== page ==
I did not find God, I found a demon. I did not find enlightenment; I found the signed confession of a psychopathic mass murderer.
I began to see that by the eyes of faith it was perfectly tolerable to burn a witch, to torture and kill inoffensive scholars whose conclusions you feel heretical – to sack and burn towns and put the inhabitants to the sword as was common in Medieval Christian Europe. The Inquisition, the Crusades, the casual contempt for the value of human life that we see in Christian history are perfectly valid and rational if you accept that the Old Testament is truly the inspired word of God. You see, the men and women of the Middle Ages really believed in the scriptures in a way that our post-Enlightment tempered churches cannot. They faithfully believed then like the fanatical Muslim believes today – with the same tragic results.
I found slavery, degradation, and immorality every where I looked. So, I moved on.
The New Testament actually spoke of love and peace, but I found several huge problems that I could not surmount. I cannot in this short space go into detail, but here are a few glaring points.
Slavery was common in those days – so why did Jesus, as the real presence of an all-loving God, never oppose it? Where were the ideas of individual freedom?
What about democracy? No, The Son of Man would rule in the coming kingdom with a rod of iron.
Do we find the scientific method? No, those that believed and do not see would be even more blessed.
What about family values? Not here, Jesus tells us that we are to abandon our families and follow him.
How about sexual fulfillment and normal human intimacies? Nope, Jesus never married and Paul tells us that it is best to stay single. The wives of the apostles are never mentioned meaningfully.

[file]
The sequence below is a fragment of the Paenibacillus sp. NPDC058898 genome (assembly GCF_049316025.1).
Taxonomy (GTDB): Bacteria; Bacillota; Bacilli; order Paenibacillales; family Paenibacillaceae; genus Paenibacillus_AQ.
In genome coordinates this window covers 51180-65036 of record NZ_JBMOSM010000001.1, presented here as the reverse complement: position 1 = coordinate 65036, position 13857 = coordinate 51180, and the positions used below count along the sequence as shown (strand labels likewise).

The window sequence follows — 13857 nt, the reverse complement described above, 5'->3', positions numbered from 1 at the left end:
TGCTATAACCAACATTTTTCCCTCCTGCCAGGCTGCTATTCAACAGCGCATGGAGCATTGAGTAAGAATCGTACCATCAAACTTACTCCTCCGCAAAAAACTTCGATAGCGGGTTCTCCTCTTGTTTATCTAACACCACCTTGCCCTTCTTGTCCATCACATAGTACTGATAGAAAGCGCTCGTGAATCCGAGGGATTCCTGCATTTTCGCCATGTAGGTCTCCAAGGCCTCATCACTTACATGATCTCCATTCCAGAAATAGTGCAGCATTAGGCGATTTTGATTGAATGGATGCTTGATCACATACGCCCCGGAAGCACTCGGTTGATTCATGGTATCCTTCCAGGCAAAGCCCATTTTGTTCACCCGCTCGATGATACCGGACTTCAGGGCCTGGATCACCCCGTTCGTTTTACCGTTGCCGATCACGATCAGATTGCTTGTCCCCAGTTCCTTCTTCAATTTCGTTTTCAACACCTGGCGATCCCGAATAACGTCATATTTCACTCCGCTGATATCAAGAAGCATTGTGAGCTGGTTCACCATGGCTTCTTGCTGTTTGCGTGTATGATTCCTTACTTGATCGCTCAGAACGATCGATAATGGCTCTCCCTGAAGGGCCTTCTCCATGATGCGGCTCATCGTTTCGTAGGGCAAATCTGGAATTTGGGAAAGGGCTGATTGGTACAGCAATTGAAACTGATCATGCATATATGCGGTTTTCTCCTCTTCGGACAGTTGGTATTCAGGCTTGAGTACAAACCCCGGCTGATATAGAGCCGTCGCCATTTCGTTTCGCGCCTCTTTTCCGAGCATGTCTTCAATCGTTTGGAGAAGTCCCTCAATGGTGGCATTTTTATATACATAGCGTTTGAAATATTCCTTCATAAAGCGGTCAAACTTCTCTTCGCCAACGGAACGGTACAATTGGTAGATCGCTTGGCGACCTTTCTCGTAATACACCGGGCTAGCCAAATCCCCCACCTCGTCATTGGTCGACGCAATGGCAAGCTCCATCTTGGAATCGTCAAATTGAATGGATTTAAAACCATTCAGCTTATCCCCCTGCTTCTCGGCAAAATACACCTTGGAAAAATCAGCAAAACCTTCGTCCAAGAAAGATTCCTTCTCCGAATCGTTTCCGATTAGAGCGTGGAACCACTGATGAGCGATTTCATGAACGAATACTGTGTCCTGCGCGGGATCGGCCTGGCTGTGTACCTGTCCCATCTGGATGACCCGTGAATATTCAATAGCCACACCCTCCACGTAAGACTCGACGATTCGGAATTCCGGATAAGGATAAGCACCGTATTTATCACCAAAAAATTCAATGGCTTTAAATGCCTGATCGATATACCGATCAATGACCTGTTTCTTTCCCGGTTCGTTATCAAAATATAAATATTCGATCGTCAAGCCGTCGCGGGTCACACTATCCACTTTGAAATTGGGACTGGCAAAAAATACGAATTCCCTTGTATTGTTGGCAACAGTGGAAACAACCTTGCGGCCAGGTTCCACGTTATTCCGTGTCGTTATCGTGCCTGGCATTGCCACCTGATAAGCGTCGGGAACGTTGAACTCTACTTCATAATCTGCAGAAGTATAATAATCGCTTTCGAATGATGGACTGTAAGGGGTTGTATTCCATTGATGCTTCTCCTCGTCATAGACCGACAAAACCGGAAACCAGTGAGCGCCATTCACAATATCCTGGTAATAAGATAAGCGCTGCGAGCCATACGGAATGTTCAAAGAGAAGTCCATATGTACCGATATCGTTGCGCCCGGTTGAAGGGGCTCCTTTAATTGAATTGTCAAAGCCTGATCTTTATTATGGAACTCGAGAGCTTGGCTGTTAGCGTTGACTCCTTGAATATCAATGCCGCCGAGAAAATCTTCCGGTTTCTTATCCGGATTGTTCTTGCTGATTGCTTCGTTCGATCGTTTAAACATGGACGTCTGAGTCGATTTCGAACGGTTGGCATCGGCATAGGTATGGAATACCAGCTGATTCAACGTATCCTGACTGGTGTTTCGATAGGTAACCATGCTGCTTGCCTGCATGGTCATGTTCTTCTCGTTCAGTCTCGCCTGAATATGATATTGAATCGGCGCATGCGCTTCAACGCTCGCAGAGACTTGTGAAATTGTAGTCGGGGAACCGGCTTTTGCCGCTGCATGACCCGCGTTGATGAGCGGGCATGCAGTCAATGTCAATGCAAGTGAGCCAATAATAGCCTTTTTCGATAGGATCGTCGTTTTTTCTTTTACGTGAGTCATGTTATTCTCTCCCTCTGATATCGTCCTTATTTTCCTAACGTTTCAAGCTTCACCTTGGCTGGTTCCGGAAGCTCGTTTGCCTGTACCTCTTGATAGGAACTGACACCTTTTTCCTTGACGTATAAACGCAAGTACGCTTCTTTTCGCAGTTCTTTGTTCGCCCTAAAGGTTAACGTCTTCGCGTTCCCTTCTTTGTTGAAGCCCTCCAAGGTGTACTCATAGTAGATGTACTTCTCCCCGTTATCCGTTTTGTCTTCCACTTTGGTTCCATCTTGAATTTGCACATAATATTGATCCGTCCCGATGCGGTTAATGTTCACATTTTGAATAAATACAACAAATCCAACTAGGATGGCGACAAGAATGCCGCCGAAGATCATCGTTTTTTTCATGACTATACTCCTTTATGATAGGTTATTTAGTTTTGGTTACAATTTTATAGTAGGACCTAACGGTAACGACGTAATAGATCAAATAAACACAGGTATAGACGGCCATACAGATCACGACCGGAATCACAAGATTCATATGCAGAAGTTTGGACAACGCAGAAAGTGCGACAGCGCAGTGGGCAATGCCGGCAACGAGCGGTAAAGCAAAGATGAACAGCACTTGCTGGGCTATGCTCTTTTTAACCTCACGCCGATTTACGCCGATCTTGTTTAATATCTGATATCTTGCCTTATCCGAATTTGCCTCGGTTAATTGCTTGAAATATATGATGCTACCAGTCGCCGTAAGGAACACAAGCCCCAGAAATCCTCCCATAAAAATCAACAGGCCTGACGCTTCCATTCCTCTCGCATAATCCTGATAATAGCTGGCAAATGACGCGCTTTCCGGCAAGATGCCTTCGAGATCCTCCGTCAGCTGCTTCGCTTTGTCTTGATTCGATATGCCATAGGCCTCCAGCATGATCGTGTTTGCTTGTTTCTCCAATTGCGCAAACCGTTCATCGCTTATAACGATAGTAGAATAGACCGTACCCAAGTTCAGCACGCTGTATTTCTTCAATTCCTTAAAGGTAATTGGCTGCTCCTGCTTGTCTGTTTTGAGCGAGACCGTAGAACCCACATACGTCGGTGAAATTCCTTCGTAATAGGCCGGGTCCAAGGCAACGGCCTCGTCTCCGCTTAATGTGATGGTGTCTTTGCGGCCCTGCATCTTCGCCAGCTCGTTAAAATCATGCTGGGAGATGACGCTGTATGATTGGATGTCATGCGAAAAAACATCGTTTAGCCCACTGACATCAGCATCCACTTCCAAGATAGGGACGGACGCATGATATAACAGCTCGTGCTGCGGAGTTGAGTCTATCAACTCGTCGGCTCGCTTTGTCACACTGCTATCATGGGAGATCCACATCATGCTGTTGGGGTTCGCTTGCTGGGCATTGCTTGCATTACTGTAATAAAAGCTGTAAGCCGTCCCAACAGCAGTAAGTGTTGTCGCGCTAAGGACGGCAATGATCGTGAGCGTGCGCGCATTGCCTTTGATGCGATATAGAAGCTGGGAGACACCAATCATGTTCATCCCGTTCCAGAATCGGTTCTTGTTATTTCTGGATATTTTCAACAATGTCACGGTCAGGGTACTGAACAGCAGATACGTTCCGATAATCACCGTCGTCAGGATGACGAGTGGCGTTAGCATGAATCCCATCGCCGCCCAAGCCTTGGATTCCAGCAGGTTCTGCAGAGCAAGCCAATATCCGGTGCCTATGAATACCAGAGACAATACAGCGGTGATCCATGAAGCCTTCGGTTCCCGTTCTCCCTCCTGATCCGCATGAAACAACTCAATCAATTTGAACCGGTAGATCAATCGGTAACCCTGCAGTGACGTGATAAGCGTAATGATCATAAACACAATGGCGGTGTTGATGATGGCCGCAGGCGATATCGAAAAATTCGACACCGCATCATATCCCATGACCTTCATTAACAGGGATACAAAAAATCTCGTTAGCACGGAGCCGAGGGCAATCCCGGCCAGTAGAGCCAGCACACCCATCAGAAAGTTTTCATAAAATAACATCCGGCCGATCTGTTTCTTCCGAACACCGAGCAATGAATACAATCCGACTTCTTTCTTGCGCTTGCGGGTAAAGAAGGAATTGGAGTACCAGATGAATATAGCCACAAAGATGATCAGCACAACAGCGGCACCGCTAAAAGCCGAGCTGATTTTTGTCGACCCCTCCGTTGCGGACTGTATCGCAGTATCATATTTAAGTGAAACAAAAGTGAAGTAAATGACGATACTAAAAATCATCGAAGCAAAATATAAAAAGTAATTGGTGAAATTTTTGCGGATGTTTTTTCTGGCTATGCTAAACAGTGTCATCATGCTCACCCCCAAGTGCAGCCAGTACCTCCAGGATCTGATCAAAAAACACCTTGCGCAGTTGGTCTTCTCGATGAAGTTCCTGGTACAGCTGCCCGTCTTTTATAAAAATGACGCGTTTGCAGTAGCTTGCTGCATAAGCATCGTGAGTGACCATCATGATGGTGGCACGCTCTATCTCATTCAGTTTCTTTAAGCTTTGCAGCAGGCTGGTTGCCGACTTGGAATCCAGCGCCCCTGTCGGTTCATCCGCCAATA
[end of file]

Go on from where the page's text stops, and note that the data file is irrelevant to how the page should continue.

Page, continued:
In almost every case I could not find the values that I as a human being found to be vital to my happiness and well being. All of the ideas that have truly helped man to live longer and happier lives were not there.
All I could find was a poisonous faith.
Every apologetic that I read was like salt in the wound – they tried to explain but they could never negate the actual words of the texts. This is the best that an omnipotent, omnipresent, all-loving God could do? His words should burst forth with light and truth – instead I found explicit support for slavery; His words should be full of knowledge and depth of thought – instead I found mounting contradictions and simple errors in fact that any elementary school age child can perceive. His words should be captivating and morally clear – instead I found moral ambivalence and ethical confusion. Shouldn’t a book written by God be at least as interesting as a Harlequin Romance? What I found instead was a Bronze Age document full of justifications for horrific crimes many times worse than that of Saddam Hussein or Slobodan Milosevic – on par with Hitler, Pol Pot, or Stalin.
These were not the words of any God – they were the words of particularly corrupt and offensive men.
I began to read the history of Christianity that is never taught in churches or Bible Colleges. I found the innumerable persecutions and tortures that were committed in the name of God. One would think that people that were indwelt by the presence of a living God, saved by the power of Christ, would have a modicum of forgiveness and mercy, especially to fellow Christians. Instead, I found the rack and the gallows, the breaking on the wheel and the question extraordinaire. I found ignorance, hatred, and racism at every turn – this was the heritage of my faith? All of the tolerance and love that I found in today’s church was an aberration, a historical anomaly, in the history of Christianity – the product of the humanist Enlightenment of the 18th century and Christianity’s inability to completely control a Western nation due to laws put in place by great men who saw with their own eyes the destruction that faith can wreak when it holds the reigns of power.